When Martin Scorsese’s Goodfellas was released in 1990, many of us were jazzed by the attitude and movielove technique; at the same time, we knew it wasn’t a great film (the tragedy had no weight.) Time has been kind though, with many now citing it as a masterpiece. The Wolf of Wall Street plays like a remake of Goodfellas, absent narrative arc or dramatic tension. As a onetime Scorsese admirer, it’s painful how well Shakespeare’s line applies – this is “a tale told by an idiot, full of sound and fury, signifying nothing.”
Leonardo DiCaprio gets less interesting with each movie he stars in. I was breathless when I first saw him in What’s Eating Gilbert Grape and This Boy’s Life (where he outperformed Robert DeNiro, another Scorsese muse whose best work seems behind him). In The Wolf of Wall Street DiCaprio’s face is practically immobile – everything he does is external. It’s a character performance moved center stage (and it suggests he might be better in supporting roles). He has several very good slapstick moments, particularly during one extreme drug trip. (Goodfellas used cocaine as the trigger of its protagonist’s third act meltdown. Here, drugs are the fuel that drives most scenes, with little consequence for the abusers.)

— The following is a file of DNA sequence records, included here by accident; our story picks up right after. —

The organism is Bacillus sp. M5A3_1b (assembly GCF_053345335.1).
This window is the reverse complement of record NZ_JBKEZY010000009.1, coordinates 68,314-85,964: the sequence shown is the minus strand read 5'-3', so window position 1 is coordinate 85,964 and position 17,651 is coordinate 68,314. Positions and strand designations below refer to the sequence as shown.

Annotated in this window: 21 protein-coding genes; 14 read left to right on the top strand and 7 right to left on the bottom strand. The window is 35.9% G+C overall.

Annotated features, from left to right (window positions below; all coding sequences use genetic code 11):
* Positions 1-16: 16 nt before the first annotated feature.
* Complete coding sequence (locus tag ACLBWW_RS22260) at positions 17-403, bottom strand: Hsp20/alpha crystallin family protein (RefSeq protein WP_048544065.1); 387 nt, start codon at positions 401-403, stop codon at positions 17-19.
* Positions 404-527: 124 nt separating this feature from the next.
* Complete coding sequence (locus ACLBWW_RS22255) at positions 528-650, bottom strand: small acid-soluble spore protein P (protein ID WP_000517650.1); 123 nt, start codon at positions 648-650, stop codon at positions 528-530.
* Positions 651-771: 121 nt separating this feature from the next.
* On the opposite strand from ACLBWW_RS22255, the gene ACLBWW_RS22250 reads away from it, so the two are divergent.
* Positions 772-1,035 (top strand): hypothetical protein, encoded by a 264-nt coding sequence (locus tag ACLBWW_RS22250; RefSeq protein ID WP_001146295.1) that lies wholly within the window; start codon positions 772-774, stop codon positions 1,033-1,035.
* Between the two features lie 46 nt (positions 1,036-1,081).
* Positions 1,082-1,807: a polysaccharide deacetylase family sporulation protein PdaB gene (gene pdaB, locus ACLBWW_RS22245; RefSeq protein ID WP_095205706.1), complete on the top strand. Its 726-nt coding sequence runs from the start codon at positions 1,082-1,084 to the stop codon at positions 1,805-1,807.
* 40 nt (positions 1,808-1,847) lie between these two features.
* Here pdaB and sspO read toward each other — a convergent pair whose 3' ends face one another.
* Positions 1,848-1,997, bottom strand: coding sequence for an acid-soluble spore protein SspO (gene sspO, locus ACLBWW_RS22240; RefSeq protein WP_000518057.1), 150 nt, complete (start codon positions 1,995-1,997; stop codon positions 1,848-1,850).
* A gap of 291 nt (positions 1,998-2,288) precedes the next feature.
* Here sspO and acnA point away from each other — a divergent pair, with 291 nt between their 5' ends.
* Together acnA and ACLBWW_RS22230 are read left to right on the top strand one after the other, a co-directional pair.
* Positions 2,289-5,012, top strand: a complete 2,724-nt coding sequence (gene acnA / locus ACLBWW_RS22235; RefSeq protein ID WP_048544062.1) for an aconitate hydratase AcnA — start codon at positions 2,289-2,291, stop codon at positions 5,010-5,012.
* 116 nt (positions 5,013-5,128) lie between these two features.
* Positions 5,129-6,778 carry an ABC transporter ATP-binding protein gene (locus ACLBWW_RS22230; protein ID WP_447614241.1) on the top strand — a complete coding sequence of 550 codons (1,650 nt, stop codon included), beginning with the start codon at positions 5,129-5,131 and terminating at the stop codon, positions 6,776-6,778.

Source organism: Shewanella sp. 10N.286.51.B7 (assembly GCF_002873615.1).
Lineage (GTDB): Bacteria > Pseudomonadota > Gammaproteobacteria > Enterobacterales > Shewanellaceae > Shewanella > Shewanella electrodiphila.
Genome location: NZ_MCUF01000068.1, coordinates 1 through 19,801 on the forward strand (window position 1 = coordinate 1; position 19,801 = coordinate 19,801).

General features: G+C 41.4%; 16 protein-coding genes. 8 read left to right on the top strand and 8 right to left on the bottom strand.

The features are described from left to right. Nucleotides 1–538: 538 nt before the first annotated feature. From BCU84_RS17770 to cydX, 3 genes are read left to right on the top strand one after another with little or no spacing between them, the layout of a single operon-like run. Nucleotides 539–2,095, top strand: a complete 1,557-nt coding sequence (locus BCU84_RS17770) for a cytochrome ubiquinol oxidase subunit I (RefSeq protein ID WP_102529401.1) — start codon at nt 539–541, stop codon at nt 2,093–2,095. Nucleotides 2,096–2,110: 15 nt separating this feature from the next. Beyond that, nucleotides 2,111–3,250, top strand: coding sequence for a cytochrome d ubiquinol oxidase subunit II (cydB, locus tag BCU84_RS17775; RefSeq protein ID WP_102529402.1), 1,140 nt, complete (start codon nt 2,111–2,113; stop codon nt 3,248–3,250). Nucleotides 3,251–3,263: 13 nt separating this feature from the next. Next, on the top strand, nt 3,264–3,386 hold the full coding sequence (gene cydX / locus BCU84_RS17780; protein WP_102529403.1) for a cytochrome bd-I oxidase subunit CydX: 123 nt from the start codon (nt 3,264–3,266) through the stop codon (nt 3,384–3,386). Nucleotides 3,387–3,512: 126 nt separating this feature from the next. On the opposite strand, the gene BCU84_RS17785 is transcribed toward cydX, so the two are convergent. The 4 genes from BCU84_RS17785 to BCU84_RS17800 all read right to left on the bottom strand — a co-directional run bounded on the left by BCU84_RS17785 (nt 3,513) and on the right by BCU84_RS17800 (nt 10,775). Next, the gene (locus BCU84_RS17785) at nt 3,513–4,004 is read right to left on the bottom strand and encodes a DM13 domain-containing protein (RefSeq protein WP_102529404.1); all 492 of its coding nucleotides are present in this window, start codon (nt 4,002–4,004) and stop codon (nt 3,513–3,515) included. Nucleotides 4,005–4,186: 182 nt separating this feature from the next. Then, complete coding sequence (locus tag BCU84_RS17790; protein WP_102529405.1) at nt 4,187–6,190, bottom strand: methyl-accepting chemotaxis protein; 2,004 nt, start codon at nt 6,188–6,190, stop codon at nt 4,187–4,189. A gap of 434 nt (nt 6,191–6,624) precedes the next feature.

Terrence Winter’s writing and producing has been mostly on crime dramas – The Sopranos and Boardwalk Empire. That might explain why The Wolf of Wall Street feels so long and unformed – at three hours, a TV series is only a few episodes in. The unfocused plotting seems lazy here. Although there are funny moments the film isn’t tight enough for a good comedy. Winter also misses the irony of his subject – the protagonist calls himself a wolf but in reality was a comparatively small-time broker and crook (the real Jordan Belfort was not a Wall Street Master of the Universe, to borrow a Tom Wolfe phrase. He was a penny stock hustler.) That might have yielded an interesting story if Winter had played with Belfort’s delusions of grandeur. As it is, the story is just criminally boring – crooked guys make money and spend it on toys, drugs and hookers, get slapped on the wrist and live happily ever after. We’ve heard it before, and we deserve a new angle.
All of the above, even the unpunished immorality, could just be dismissed as part of a bad movie. But The Wolf of Wall Street also wears a nasty misogeny on its sleeve. Naked women are repeatedly put on display to show how depraved Belfort and his partners are. But these real people are used by the filmmakers the same way the characters use them, as decadent eye candy. (One of the film’s producers has bragged that they were able to show so much flesh because they weren’t financed by a major studio, which presumably would have objected.) Worse are the scenes where DiCaprio’s Belfort physically abuses his wife, including punching her in the stomach. Scenes like these can sometimes be justified, but they need a higher purpose. In this movie, because they contribute little to the story that can’t be achieved in other ways, they are exploitative and reprehensible.